Welcome to my Blog

I am a semi-retired former Scottish trade union policy wonk, now working on a range of projects. All views are my own, not any of the organisations I work with. You can also follow me on Twitter. I hope you find this blog interesting and I would welcome your comments.

Friday, 23 December 2011

PFI is dead - long live PFI!

Scottish Ministers are fond of saying that Scotland is being "set free from the shackles of PFI". Sadly this misrepresents the continuing widespread use of private finance in public infrastructure through a range of PPP models. It's an old trick of political spin to change a name or two, but it's substance that matters.

Despite vociferous criticism of the previous administration's use of PPP/PFI, the Scottish Government is planning one of the largest PPP programmes in Europe. Ministers avoid using the acronym PPP, although officials when pressed do own up.

Instead they refer to NPD (Non-Profit Distributing Trusts). The NPD model is simply a cosmetic change to existing PFI schemes. It retains the higher borrowing costs, private profit at the contractor level and elements of the risk transfer costs all leading to the same profiteering and inflexibility inherent in PFI.

The other rebranding is called the Hub initiative, which uses Design Build Finance and Maintain (DBFM) PPP contracts for „community facilities e.g. health centres, schools, police & fire services. The Hub initiative is based on the English Local Improvement Finance Trust (LIFT) health PFI scheme. Also, waste infrastructure contracts are based on English PFI ones and the National Housing Trust is a form of PPP.

So why are we returning to PPP via this elaborate political spin? To be fair these PPP schemes are better than their predecessors, but that would be true of every private finance scheme as the procurement staff learn lessons, at the taxpayers expense. The real reason is a complex mix of off-balance sheet financing and the relentless chase for the free lunch. Enron economics are alive and well in Scotland.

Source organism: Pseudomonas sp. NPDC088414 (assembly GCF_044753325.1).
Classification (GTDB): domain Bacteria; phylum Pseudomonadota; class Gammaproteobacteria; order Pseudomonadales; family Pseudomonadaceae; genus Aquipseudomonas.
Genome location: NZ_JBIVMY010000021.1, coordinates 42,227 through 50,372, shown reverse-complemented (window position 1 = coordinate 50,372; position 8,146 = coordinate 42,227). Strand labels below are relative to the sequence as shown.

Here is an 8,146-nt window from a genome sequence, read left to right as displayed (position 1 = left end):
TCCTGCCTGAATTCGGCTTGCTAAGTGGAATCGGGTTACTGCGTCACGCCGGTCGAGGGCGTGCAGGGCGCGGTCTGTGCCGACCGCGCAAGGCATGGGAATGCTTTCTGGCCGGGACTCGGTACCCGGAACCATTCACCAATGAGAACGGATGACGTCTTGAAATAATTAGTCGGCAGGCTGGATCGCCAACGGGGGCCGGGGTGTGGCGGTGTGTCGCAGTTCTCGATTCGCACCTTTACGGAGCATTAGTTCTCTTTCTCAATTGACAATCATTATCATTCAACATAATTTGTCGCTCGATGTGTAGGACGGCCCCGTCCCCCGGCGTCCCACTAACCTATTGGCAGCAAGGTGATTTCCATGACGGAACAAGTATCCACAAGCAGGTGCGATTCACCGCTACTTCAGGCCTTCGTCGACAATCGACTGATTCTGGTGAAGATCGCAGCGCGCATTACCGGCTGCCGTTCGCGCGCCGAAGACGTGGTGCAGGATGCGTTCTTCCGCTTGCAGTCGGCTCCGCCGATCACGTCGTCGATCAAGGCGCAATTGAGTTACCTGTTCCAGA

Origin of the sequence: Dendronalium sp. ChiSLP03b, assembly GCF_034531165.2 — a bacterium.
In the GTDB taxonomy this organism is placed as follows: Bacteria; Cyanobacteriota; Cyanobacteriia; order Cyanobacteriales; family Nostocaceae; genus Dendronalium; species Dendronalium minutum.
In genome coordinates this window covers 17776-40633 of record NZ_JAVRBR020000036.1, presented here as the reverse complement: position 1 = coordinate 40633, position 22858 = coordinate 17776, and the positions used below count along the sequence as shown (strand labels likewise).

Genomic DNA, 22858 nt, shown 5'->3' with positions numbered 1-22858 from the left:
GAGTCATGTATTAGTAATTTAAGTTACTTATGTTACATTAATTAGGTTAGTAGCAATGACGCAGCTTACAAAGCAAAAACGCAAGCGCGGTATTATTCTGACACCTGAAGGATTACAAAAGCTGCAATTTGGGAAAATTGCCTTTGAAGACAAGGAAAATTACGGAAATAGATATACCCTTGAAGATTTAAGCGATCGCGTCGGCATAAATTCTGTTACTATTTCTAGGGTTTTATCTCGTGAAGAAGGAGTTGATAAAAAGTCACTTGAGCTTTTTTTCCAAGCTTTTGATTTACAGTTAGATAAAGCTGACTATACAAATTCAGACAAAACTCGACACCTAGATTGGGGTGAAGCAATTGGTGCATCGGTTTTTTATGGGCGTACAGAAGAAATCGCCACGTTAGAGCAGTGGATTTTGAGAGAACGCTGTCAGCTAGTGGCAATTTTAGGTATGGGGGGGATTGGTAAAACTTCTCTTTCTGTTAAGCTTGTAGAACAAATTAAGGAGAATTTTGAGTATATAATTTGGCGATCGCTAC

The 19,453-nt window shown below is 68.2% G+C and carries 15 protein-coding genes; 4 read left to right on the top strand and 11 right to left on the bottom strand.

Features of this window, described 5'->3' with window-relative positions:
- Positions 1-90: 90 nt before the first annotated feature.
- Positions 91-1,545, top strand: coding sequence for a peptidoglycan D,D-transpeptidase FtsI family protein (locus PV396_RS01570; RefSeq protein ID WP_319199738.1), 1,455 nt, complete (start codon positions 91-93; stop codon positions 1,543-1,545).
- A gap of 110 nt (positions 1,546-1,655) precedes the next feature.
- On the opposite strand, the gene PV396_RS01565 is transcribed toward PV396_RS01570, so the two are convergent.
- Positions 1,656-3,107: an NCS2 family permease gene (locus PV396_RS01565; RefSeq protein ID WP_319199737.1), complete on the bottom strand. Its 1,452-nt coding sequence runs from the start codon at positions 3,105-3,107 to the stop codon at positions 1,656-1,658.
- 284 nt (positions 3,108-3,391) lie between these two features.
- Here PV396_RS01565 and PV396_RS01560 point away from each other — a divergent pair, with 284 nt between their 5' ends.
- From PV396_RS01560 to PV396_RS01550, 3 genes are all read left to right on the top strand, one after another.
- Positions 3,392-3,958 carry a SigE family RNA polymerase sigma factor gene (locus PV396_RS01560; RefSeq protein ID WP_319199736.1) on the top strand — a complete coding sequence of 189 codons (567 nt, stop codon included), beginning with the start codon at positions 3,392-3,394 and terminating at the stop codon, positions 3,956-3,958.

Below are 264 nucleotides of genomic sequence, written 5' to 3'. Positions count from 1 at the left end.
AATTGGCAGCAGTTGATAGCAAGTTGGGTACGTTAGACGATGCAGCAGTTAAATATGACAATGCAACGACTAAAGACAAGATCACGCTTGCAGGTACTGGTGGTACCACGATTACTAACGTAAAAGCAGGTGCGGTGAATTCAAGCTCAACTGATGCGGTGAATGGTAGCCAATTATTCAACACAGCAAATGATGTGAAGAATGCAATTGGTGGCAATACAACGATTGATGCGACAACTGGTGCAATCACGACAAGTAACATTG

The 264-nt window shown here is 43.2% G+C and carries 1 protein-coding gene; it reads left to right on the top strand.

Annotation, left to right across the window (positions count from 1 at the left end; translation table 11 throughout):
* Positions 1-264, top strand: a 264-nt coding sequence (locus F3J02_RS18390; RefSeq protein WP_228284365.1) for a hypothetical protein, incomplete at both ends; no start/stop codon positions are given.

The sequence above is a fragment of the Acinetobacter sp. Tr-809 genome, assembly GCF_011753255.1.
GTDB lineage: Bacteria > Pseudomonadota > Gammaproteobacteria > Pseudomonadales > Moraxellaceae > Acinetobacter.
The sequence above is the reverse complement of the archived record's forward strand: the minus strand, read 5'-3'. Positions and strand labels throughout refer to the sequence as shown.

What's the alternative?
  • PPP/PFI contract buyouts that produce savings. A 2011 SFT review didn't calculate potential savings because, it said, "termination would bring assets back into the public sector for accounting purposes and the capital budget required for this is not currently affordable". In other words Enron economics.
  • Prudential borrowing for health boards to plug the biggest gap in the conventional borrowing regime.
  • Provide a genuine level playing field, with Scottish Government funding support offered to new projects irrespective of the proposed method of procurement.
  • Extend Freedom of Information laws to all companies and other bodies providing public services. The capacity to effectively scrutinise the true costs of PPP is essential.
The bottom line is that every objective analysis and countless parliamentary reports all show that private finance is less flexible and more expensive than conventional borrowing. But weaning politicians off it is proving very difficult indeed.

Thursday, 8 December 2011

Scottish Living Wage

I was giving evidence yesterday to the Scottish Parliament Local Government and Regeneration Committee as part of their living wage inquiry.

It can be argued that there has been a greater focus in recent years on tackling poverty in families with children and older people than those at work. The living wage is a key element in tackling poverty for those at work and the Scottish Living Wage Campaign has been at the forefront of efforts to extend this concept in Scotland.

The living wage is intended to provide a level of pay that adequately allows workers to provide for themselves and their families. The current rate in Scotland is £7.20 per hour. This is paid to staff in the direct employment of the Scottish Government including the NHS. Seven local authorities have adopted the Scottish Living Wage, most notably Glasgow that has also encouraged a wider take up in the city.